Getting the Band Back Together: A revitalized Shinzo Abe emerges a larger global figure as mega-trade deal shows vital signs

Konner Fung Kee Fung

October, 2017

Head of States of the TPP in 2010

Head of States of the TPP in 2010


 

Negotiators of the newly-named ‘Comprehensive and Progressive agreement for Trans-Pacific Partnership’ (CPTPP) concluded the APEC summit in Vietnam last week with a renewed sense of optimism. After a dramatic few days filled with controversy, misinformation, and allegations of ‘snubbing,’ the eleven Pacific Rim countries have agreed to the ‘core elements’ of a new trade deal.

While the talks have attracted much attention, what is lost in the popular discussion is how unlikely the deal’s revival seemed just a few months ago, and how significant it is that an understanding has now been reached.  

In its original form, the Trans-Pacific Partnership (TPP) included twelve countries and encompassed nearly forty percent of the global economy. As one of the cornerstones of the Obama administration’s ‘Pivot to Asia,’ the pact was notable for its size, and its modern stipulations concerning intellectual property, labour rights, migrants, environmental protections, and digital commerce.

More importantly, the deal was considered monumental for its geopolitical considerations.

For the United States, much of the value of the original TPP lay in its deliberate exclusion of China. This would have allowed the US to impose its influence on smaller economies in the region and lure them away from the growing pull of an export juggernaut. Similarly, it would have set precedents and supported a Western-friendly, rules-based order for the future of global trade.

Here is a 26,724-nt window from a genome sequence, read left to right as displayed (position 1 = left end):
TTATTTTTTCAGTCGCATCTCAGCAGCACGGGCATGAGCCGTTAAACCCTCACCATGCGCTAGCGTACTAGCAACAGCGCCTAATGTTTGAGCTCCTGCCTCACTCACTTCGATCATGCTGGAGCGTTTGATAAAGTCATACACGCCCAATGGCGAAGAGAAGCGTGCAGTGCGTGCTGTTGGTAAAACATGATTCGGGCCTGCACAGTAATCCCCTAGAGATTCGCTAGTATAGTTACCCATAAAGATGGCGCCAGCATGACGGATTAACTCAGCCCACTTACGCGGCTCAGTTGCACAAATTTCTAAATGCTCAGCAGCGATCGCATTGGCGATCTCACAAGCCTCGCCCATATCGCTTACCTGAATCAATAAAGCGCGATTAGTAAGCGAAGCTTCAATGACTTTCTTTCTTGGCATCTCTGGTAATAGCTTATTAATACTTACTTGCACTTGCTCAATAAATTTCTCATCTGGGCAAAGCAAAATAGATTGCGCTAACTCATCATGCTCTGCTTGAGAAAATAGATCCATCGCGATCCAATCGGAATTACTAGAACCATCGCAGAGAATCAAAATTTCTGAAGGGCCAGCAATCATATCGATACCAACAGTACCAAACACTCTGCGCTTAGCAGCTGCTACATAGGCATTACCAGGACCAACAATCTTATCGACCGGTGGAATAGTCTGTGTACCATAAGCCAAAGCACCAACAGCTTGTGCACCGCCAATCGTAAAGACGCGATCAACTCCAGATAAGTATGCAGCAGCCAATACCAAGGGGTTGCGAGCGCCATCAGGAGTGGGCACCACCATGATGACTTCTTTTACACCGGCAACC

For the participating ASEAN countries, the TPP was an essential part of a broader hedging strategy, where counterweighting to balance American and Chinese regional influence has become standard diplomatic practice. For proponents of the deal, China’s simultaneous promotion of a competing agreement, the Regional Comprehensive Economic Partnership (RCEP), heightened the urgency to ratify.

In what was defined as a trade-skeptical election cycle in the United States, the future of the TPP remained uncertain for most of last year. In January, an executive order was signed in the White House formally abandoning the TPP —a move that has been characterized as “the greatest self-inflicted wound on American regional influence since the Vietnam war.” At the time, representatives of many signatories labeled the pact “meaningless” without the participation of the United States. A former South Korean trade representative even referred to the TPP as “a dead deal.” Despite this early outlook, leaders quietly worked to revive the agreement.

While there were reports that ‘TPP minus the US’ or ‘TPP-11’ talks were ongoing, few observers believed a new agreement to be possible. Certainly, reaching this point has not been easy. The removal of the world’s largest economy left an impossible gap to fill, and sharp disagreements also had to be resolved between the remaining countries. For example, earlier this month it was feared that New Zealand’s ban on foreign home buyers would upend negotiations until newly-elected Prime Minister Ardern indicated a workaround could be reached.